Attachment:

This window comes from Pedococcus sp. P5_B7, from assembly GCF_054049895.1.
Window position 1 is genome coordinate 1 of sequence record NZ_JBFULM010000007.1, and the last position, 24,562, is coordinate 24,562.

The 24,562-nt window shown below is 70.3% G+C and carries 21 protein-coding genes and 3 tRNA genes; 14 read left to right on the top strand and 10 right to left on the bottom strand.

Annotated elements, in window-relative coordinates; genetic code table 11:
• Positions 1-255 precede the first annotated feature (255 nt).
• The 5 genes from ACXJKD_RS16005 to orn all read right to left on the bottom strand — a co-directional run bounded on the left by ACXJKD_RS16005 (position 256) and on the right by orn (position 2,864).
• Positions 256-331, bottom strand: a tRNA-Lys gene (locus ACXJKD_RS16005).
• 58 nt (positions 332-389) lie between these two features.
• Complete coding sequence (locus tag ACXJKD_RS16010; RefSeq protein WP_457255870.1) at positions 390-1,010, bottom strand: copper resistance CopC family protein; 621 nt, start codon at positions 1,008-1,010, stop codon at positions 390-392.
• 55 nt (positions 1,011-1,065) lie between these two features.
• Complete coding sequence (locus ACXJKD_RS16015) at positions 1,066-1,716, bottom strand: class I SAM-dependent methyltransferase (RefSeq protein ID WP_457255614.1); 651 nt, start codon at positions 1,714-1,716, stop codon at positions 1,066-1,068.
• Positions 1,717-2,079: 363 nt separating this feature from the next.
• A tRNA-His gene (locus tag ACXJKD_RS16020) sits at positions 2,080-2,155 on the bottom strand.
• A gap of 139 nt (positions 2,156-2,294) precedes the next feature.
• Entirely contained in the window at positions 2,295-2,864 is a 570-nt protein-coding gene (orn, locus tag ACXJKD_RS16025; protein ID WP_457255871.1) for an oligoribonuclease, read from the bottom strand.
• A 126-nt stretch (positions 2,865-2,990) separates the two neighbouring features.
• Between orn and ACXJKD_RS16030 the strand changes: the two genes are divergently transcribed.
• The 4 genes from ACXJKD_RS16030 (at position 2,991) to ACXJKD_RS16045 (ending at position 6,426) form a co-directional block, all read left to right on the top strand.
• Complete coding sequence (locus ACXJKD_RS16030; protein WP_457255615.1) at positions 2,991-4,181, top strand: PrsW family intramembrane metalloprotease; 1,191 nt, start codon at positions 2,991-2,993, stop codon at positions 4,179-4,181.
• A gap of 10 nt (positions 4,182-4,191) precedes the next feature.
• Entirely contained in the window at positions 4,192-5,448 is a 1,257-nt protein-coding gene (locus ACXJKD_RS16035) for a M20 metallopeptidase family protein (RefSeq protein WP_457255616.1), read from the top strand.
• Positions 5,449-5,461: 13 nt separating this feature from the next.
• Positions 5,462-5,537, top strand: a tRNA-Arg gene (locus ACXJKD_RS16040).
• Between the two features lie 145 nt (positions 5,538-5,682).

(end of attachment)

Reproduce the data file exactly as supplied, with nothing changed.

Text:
This window comes from Pedococcus sp. P5_B7, from assembly GCF_054049895.1.
Window position 1 is genome coordinate 1 of sequence record NZ_JBFULM010000007.1, and the last position, 24,562, is coordinate 24,562.

The 24,562-nt window shown below is 70.3% G+C and carries 21 protein-coding genes and 3 tRNA genes; 14 read left to right on the top strand and 10 right to left on the bottom strand.

Annotated elements, in window-relative coordinates; genetic code table 11:
• Positions 1-255 precede the first annotated feature (255 nt).
• The 5 genes from ACXJKD_RS16005 to orn all read right to left on the bottom strand — a co-directional run bounded on the left by ACXJKD_RS16005 (position 256) and on the right by orn (position 2,864).
• Positions 256-331, bottom strand: a tRNA-Lys gene (locus ACXJKD_RS16005).
• 58 nt (positions 332-389) lie between these two features.
• Complete coding sequence (locus tag ACXJKD_RS16010; RefSeq protein WP_457255870.1) at positions 390-1,010, bottom strand: copper resistance CopC family protein; 621 nt, start codon at positions 1,008-1,010, stop codon at positions 390-392.
• 55 nt (positions 1,011-1,065) lie between these two features.
• Complete coding sequence (locus ACXJKD_RS16015) at positions 1,066-1,716, bottom strand: class I SAM-dependent methyltransferase (RefSeq protein ID WP_457255614.1); 651 nt, start codon at positions 1,714-1,716, stop codon at positions 1,066-1,068.
• Positions 1,717-2,079: 363 nt separating this feature from the next.
• A tRNA-His gene (locus tag ACXJKD_RS16020) sits at positions 2,080-2,155 on the bottom strand.
• A gap of 139 nt (positions 2,156-2,294) precedes the next feature.
• Entirely contained in the window at positions 2,295-2,864 is a 570-nt protein-coding gene (orn, locus tag ACXJKD_RS16025; protein ID WP_457255871.1) for an oligoribonuclease, read from the bottom strand.
• A 126-nt stretch (positions 2,865-2,990) separates the two neighbouring features.
• Between orn and ACXJKD_RS16030 the strand changes: the two genes are divergently transcribed.
• The 4 genes from ACXJKD_RS16030 (at position 2,991) to ACXJKD_RS16045 (ending at position 6,426) form a co-directional block, all read left to right on the top strand.
• Complete coding sequence (locus ACXJKD_RS16030; protein WP_457255615.1) at positions 2,991-4,181, top strand: PrsW family intramembrane metalloprotease; 1,191 nt, start codon at positions 2,991-2,993, stop codon at positions 4,179-4,181.
• A gap of 10 nt (positions 4,182-4,191) precedes the next feature.
• Entirely contained in the window at positions 4,192-5,448 is a 1,257-nt protein-coding gene (locus ACXJKD_RS16035) for a M20 metallopeptidase family protein (RefSeq protein WP_457255616.1), read from the top strand.
• Positions 5,449-5,461: 13 nt separating this feature from the next.
• Positions 5,462-5,537, top strand: a tRNA-Arg gene (locus ACXJKD_RS16040).
• Between the two features lie 145 nt (positions 5,538-5,682).